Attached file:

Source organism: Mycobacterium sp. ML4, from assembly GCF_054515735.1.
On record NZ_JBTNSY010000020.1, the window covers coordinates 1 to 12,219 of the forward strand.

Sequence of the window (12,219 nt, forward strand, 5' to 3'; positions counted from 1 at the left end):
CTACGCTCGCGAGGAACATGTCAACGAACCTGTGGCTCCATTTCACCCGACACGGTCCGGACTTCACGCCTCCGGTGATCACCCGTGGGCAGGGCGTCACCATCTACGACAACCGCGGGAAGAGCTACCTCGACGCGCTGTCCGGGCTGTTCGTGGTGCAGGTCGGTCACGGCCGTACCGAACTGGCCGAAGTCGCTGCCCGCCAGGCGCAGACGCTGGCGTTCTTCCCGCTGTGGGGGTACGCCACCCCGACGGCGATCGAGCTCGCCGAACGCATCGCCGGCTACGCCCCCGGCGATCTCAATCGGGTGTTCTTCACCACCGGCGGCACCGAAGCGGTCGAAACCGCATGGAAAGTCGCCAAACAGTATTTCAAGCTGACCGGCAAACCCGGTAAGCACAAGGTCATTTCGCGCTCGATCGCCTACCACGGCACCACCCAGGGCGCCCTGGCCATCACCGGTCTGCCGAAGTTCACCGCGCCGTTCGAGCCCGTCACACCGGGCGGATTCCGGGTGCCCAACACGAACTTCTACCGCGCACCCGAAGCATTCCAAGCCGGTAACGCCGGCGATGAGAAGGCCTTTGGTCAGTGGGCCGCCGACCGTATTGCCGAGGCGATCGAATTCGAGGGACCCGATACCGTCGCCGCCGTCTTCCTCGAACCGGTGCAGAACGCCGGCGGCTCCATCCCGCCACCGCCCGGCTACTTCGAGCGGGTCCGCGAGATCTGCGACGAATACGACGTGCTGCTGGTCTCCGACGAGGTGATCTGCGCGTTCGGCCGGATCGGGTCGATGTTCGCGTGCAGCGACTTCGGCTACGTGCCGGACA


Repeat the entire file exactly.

Source organism: Mycobacterium sp. ML4, from assembly GCF_054515735.1.
On record NZ_JBTNSY010000020.1, the window covers coordinates 1 to 12,219 of the forward strand.

Sequence of the window (12,219 nt, forward strand, 5' to 3'; positions counted from 1 at the left end):
CTACGCTCGCGAGGAACATGTCAACGAACCTGTGGCTCCATTTCACCCGACACGGTCCGGACTTCACGCCTCCGGTGATCACCCGTGGGCAGGGCGTCACCATCTACGACAACCGCGGGAAGAGCTACCTCGACGCGCTGTCCGGGCTGTTCGTGGTGCAGGTCGGTCACGGCCGTACCGAACTGGCCGAAGTCGCTGCCCGCCAGGCGCAGACGCTGGCGTTCTTCCCGCTGTGGGGGTACGCCACCCCGACGGCGATCGAGCTCGCCGAACGCATCGCCGGCTACGCCCCCGGCGATCTCAATCGGGTGTTCTTCACCACCGGCGGCACCGAAGCGGTCGAAACCGCATGGAAAGTCGCCAAACAGTATTTCAAGCTGACCGGCAAACCCGGTAAGCACAAGGTCATTTCGCGCTCGATCGCCTACCACGGCACCACCCAGGGCGCCCTGGCCATCACCGGTCTGCCGAAGTTCACCGCGCCGTTCGAGCCCGTCACACCGGGCGGATTCCGGGTGCCCAACACGAACTTCTACCGCGCACCCGAAGCATTCCAAGCCGGTAACGCCGGCGATGAGAAGGCCTTTGGTCAGTGGGCCGCCGACCGTATTGCCGAGGCGATCGAATTCGAGGGACCCGATACCGTCGCCGCCGTCTTCCTCGAACCGGTGCAGAACGCCGGCGGCTCCATCCCGCCACCGCCCGGCTACTTCGAGCGGGTCCGCGAGATCTGCGACGAATACGACGTGCTGCTGGTCTCCGACGAGGTGATCTGCGCGTTCGGCCGGATCGGGTCGATGTTCGCGTGCAGCGACTTCGGCTACGTGCCGGACA